Home By Geneva >> 6 Summer Health Myths Debunked
Temperatures are HOT and only getting hotter. With summer now officially here, staying healthy in the heat can be a challenge, made no easier by these summer health myths giving you the wrong information.
You Must Wait 30 Minutes After Eating to Swim
This one is a classic we’ve all heard before. But the truth is, there’s just no evidence to back it up. Depending on the individual, you may get some stomach cramping, but that doesn’t have to cramp your style. Swimming less than 30 minutes after you eat is perfectly safe.
You Can’t Get Sunburned on a Cloudy Day
This one is straight fiction. Even if you can’t see the sun, damaging UV rays will still break right through cloud cover. Be sure to regularly reapply sunscreen, so you can enjoy some fun in the sun.
Ocean Water is Good for Cuts and Wounds
You could say there is some fact to this myth. Medical-grade saline is used on cuts and wounds and is perfectly safe. The issues with ocean water are all the pollutants, dirt, and bacteria mixed in – not so great for an open wound. If you cut or injure yourself at the beach, be sure you thoroughly rinse it with clean water and wrap it with a sterile bandage. Be sure to talk with your doctor if anything worsens or if you may need stitches.
Any Liquid Will Hydrate You on a Hot Day
This one is unfortunately not true. Drinking 6-8 8oz glasses of pure water every day is a must, and if you’re exercising or sweating, 1-2 glasses with Electrolytes (like Gatorade) will help replenish those missing nutrients. Drinks with caffeine like tea and coffee will flush your body of liquids, making you dehydrate faster. And alcohol is a diuretic. If you choose to drink these out on a hot day, be sure to increase your water intake to counteract those effects.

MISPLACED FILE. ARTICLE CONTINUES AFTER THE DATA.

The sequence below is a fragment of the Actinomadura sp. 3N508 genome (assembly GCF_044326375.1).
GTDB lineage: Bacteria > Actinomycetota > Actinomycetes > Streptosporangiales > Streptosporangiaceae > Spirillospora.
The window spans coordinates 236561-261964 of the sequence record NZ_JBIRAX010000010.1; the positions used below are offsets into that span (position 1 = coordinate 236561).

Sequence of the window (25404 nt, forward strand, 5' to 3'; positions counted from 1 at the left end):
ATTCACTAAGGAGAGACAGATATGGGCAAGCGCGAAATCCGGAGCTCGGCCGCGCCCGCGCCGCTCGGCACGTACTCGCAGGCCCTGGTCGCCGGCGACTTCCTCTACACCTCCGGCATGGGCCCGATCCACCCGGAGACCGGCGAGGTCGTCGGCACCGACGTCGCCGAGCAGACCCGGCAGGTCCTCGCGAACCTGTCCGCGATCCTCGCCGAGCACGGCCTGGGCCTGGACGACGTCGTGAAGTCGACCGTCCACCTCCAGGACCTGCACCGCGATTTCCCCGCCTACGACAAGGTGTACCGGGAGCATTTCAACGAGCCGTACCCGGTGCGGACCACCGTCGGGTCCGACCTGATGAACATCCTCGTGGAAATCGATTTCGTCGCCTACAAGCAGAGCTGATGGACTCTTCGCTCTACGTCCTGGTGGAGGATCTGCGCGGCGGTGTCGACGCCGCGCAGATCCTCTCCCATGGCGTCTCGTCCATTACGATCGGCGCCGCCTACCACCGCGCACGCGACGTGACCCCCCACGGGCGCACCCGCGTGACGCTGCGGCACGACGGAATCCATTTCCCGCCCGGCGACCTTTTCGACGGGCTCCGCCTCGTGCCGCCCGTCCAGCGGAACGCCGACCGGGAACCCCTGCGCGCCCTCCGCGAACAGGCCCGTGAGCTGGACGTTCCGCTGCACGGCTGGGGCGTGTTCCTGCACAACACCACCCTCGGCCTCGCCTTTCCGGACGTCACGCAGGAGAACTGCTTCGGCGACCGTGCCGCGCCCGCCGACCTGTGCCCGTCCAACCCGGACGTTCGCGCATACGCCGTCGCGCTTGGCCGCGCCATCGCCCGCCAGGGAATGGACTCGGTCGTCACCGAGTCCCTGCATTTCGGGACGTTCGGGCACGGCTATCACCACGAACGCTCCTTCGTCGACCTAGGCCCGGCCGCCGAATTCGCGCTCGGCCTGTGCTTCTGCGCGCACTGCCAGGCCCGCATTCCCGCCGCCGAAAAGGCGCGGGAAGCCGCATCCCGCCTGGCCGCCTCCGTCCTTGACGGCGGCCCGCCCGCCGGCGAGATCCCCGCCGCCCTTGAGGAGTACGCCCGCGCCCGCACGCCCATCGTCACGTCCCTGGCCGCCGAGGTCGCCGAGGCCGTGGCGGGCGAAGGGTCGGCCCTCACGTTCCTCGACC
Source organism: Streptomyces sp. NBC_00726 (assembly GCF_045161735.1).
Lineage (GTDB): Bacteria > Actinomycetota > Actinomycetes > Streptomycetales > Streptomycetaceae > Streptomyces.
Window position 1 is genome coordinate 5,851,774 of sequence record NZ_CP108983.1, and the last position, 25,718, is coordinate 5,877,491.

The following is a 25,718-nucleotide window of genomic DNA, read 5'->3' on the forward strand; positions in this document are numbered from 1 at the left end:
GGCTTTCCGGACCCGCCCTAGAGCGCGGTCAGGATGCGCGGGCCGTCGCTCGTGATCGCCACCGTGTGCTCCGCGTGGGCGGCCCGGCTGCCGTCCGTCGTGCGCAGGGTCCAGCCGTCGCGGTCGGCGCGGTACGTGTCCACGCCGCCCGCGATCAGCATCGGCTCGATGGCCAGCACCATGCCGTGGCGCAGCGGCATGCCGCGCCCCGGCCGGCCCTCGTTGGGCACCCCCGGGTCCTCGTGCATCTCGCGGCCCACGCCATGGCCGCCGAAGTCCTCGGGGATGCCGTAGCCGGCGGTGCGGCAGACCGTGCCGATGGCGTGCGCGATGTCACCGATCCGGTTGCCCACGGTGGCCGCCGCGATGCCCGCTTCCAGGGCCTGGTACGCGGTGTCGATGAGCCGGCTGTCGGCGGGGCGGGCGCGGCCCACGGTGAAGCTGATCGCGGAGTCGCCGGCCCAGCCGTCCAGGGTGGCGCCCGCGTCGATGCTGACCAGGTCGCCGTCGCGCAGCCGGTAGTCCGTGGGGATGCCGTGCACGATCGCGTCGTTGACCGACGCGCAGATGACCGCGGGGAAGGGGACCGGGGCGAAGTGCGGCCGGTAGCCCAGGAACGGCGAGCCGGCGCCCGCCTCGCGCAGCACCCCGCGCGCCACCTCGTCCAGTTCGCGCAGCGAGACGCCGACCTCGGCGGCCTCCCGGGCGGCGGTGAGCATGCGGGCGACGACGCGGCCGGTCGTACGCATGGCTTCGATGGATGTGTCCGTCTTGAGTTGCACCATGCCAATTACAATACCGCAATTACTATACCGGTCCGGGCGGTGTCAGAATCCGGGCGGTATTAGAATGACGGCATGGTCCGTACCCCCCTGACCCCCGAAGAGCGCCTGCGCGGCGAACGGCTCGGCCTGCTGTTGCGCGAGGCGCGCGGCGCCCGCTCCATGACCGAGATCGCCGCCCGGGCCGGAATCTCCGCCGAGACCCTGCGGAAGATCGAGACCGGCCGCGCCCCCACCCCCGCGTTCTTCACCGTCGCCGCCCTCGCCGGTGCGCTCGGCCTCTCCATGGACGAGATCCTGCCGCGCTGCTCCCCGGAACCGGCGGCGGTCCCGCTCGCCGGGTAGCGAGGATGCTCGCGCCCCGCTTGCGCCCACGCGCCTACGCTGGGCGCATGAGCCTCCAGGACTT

Eating Garlic Will Ward Off Mosquitos
We’re not sure which came first, this myth or Dracula but we’re sorry to say it’s just not true. Eating garlic has no effect on deterring mosquitos, but rubbing it on your skin may work for a small time. The downside? You smell like garlic for the rest of the day and you’re still getting bitten by mosquitos. Consider trying other natural mosquito repellants like citrus or foods rich in thiamine.
The Higher the SPF, the Better
The number on your sunscreen bottle can be a little misleading. If you’re trying to decide between SPF 50 and SPF 100, here are the differences. The higher SPF actually doesn’t provide too much more protection from the sun’s rays. It may provide some wiggle room if you forget to reapply, but will mostly just expose you to more chemicals. Our verdict? Maybe just go with the water-resistant 50 SPF.
These summer health myths have gotten us all at one point or another. Now, at least you can enjoy your summer plans to the fullest knowing you’re not falling for them.